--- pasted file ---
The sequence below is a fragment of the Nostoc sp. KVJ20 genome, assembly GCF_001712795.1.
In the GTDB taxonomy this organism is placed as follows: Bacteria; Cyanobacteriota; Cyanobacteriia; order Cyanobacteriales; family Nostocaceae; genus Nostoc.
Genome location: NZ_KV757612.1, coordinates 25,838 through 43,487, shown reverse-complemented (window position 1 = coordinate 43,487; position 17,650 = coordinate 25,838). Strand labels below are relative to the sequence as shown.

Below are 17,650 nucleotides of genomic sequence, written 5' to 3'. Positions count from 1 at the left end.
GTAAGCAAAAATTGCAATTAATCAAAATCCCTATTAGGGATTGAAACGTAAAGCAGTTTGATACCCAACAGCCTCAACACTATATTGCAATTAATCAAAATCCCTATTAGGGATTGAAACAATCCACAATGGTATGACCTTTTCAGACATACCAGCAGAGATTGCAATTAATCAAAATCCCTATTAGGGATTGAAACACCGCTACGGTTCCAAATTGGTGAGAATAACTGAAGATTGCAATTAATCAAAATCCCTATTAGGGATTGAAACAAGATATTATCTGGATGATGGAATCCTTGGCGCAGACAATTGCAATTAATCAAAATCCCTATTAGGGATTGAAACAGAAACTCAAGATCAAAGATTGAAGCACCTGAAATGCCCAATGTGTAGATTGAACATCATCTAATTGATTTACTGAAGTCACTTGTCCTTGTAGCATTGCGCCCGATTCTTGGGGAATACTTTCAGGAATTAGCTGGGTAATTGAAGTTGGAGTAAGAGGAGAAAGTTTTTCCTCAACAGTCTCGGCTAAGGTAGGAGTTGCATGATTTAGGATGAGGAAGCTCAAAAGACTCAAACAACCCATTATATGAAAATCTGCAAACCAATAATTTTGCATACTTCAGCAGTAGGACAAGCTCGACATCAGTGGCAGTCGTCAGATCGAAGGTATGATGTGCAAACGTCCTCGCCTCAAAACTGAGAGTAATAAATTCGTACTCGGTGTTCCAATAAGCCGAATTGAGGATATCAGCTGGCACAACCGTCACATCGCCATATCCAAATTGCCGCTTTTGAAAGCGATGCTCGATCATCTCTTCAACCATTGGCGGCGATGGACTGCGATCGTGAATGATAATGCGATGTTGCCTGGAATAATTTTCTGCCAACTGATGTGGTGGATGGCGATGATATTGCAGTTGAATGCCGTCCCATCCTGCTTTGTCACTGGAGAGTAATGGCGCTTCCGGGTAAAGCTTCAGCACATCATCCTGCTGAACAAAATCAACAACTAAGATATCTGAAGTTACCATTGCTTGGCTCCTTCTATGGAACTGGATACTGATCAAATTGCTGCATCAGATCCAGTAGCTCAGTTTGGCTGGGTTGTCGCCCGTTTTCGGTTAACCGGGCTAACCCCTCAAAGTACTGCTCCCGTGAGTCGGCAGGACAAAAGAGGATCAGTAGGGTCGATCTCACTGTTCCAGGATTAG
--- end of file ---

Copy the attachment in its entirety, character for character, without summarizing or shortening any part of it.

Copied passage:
The sequence below is a fragment of the Nostoc sp. KVJ20 genome, assembly GCF_001712795.1.
In the GTDB taxonomy this organism is placed as follows: Bacteria; Cyanobacteriota; Cyanobacteriia; order Cyanobacteriales; family Nostocaceae; genus Nostoc.
Genome location: NZ_KV757612.1, coordinates 25,838 through 43,487, shown reverse-complemented (window position 1 = coordinate 43,487; position 17,650 = coordinate 25,838). Strand labels below are relative to the sequence as shown.

Below are 17,650 nucleotides of genomic sequence, written 5' to 3'. Positions count from 1 at the left end.
GTAAGCAAAAATTGCAATTAATCAAAATCCCTATTAGGGATTGAAACGTAAAGCAGTTTGATACCCAACAGCCTCAACACTATATTGCAATTAATCAAAATCCCTATTAGGGATTGAAACAATCCACAATGGTATGACCTTTTCAGACATACCAGCAGAGATTGCAATTAATCAAAATCCCTATTAGGGATTGAAACACCGCTACGGTTCCAAATTGGTGAGAATAACTGAAGATTGCAATTAATCAAAATCCCTATTAGGGATTGAAACAAGATATTATCTGGATGATGGAATCCTTGGCGCAGACAATTGCAATTAATCAAAATCCCTATTAGGGATTGAAACAGAAACTCAAGATCAAAGATTGAAGCACCTGAAATGCCCAATGTGTAGATTGAACATCATCTAATTGATTTACTGAAGTCACTTGTCCTTGTAGCATTGCGCCCGATTCTTGGGGAATACTTTCAGGAATTAGCTGGGTAATTGAAGTTGGAGTAAGAGGAGAAAGTTTTTCCTCAACAGTCTCGGCTAAGGTAGGAGTTGCATGATTTAGGATGAGGAAGCTCAAAAGACTCAAACAACCCATTATATGAAAATCTGCAAACCAATAATTTTGCATACTTCAGCAGTAGGACAAGCTCGACATCAGTGGCAGTCGTCAGATCGAAGGTATGATGTGCAAACGTCCTCGCCTCAAAACTGAGAGTAATAAATTCGTACTCGGTGTTCCAATAAGCCGAATTGAGGATATCAGCTGGCACAACCGTCACATCGCCATATCCAAATTGCCGCTTTTGAAAGCGATGCTCGATCATCTCTTCAACCATTGGCGGCGATGGACTGCGATCGTGAATGATAATGCGATGTTGCCTGGAATAATTTTCTGCCAACTGATGTGGTGGATGGCGATGATATTGCAGTTGAATGCCGTCCCATCCTGCTTTGTCACTGGAGAGTAATGGCGCTTCCGGGTAAAGCTTCAGCACATCATCCTGCTGAACAAAATCAACAACTAAGATATCTGAAGTTACCATTGCTTGGCTCCTTCTATGGAACTGGATACTGATCAAATTGCTGCATCAGATCCAGTAGCTCAGTTTGGCTGGGTTGTCGCCCGTTTTCGGTTAACCGGGCTAACCCCTCAAAGTACTGCTCCCGTGAGTCGGCAGGACAAAAGAGGATCAGTAGGGTCGATCTCACTGTTCCAGGATTAG